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Saudis in record-breaking tanker charter exceeding $370,000 daily

Bahri has now chartered 15 VLCCs in the past four days, driving up rates 12-fold on key routes to Asia, sending futures trading volumes to a record and spooking other charterers to fix tonnage at ever-increasing levels

Tanker rates are now rising at levels not seen since the Iraqi tanker wars in the 1980s, and have even exceeded the stratospheric charters for capesize bulk carriers at the height of the commodities super-cycle

SAUDI shipping company Bahri has chartered a very large crude carrier at a record-breaking rate that equates to daily earnings of $370,000, as the Kingdom’s strategy to flood oil markets continued the tanker markets rally into the weekend.

The 2012-built Sea Splendor owned by Sinochem Corp was provisionally chartered at a Worldscale rate of 195 to load 280,000 tonnes of crude from the Middle East Gulf from April 2, according to fixtures reported by Tankers International. That equated to earnings of about $370,000 daily, the commercial tanker pool said.

If concluded, the figure is the most paid for tonnage since the Iraqi tanker wars, and exceeds even the stratospheric charters for capesize bulk carriers at the height of the commodities super-cycle. Back then, deals reached $260,000 daily.

Bahri has now chartered 15 VLCCs in the past four days, driving up rates 12-fold on key routes to Asia, sending futures trading volumes to a record and spooking other charterers to fix tonnage at ever-increasing levels. Some 52 VLCCs were reported chartered this week.

Shipbrokers told Lloyd’s List that Bahri had taken some 20 VLCCs in total, with the details of others yet to be reported in the public domain.

The record-breaking fixtures propelled tanker indices to fresh records on the London-based Baltic Exchange. Average VLCC timecharter earnings gained $92,000 in one day to close at $258,700 daily. That’s some $230,000 higher than the same time last week.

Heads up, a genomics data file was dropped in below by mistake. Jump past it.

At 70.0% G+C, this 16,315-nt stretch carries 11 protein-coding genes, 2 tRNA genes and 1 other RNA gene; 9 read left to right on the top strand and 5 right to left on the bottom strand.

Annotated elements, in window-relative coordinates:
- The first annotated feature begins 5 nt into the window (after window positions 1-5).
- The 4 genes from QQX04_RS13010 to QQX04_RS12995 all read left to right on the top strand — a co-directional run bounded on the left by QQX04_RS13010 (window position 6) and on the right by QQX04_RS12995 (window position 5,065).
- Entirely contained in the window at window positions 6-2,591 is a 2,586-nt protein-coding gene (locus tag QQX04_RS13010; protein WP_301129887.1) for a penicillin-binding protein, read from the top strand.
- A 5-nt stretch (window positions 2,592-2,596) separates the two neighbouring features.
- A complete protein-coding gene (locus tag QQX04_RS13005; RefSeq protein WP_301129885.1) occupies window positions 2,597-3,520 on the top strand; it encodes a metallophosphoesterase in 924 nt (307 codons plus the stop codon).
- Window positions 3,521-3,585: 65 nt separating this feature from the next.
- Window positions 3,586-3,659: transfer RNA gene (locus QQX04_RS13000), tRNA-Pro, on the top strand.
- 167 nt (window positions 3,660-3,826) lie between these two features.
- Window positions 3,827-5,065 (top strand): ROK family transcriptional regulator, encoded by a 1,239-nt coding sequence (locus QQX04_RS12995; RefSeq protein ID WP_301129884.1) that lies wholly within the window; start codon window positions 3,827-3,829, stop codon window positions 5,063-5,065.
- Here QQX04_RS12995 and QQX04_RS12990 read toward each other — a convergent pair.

US Gulf-China loadings exceeded $18.7m, or some $9.11 per barrel, almost a third of the value of the crude being loaded.

Of the 52 reported fixtures, some 29 remained ‘on subjects’ by 1530 GMT, March 13, meaning the outlined terms of deal are yet to be finally agreed by charterer and shipowner. Nineteen of the VLCC charters have gone ahead, and one has failed. Subjects were lifted for the 2012-built Boston at earnings of $195,000 daily, providing the first indication of where the market is sitting. 

The tanker Boston is part of the Dynacom Tanker Management fleet owned by the Prokopiou family.

The sustainability of these surging tanker rates remains uncertain given the circumstances underpinning it are unprecedented. Shipbroker Braemar ACM believes that this rise is different to the sizzle-and-fizzle of October, when rates fell as quickly as they rose.

“VLCC owners remain firmly in the driving seat as tight lists and high levels of enquiry in the Middle Eastern Gulf forces rates higher,” the shipbroker said in a daily report.

“This market has a much greater feeling of sustainability due to the continuing high levels of demand and a shortage of available vessels.”

Shipbroker Gibson said in a weekly report: “The massive Saudi production hike is the stand-a-lone catalyst and so long as that level of production is maintained, so the market will remain in stratospheric rate territory.”

Similar sentiments are seen for the suezmax sector, as higher VLCC rates see cargoes from West Africa and other area split from a 2m-barrel shipment to two, 1m-barrel shipments on the smaller vessel size.

The Saudis launched their ship-and-awe strategy on Monday, after sharply dropping oil prices over the weekend following the collapse of so-called Opec-plus agreement. Bahri made the shock move to hoover up as much available tonnage as possible, in addition to its own tonnage which includes more than 30 of its own VLCCs. Bahri will ship an extra 30m extra barrels over the past 10 days of March and first week of April on chartered tonnage in addition to crude loaded on Bahri-owned tankers or on those fixed by oil companies or refineries.

The tanker armada is seen as the kingdom’s response to Russia’s refusal to support the Organisation of the Petroleum Exporting Countries’ plan to curb production and bolster prices in the wake of a coronavirus-led contraction in crude demand. The strategy immediately wiped 30% off the price of Brent crude. It threatens crude output growth in the US, where indebted shale producers need higher prices to remain profitable. Rapidly rising shale oil exports from the US Gulf have undermined Opec curbs since 2016, when the US administration removed export restrictions.

Some nine of the Bahri cargoes are loading and will sail for the US Gulf, which will potentially raise monthly exports for May to the highest in more than three years. While Saudi Arabia’s national oil company owns the Motiva refinery in the US Gulf, Saudi imports have tumbled in recent years as US energy independence has gained.

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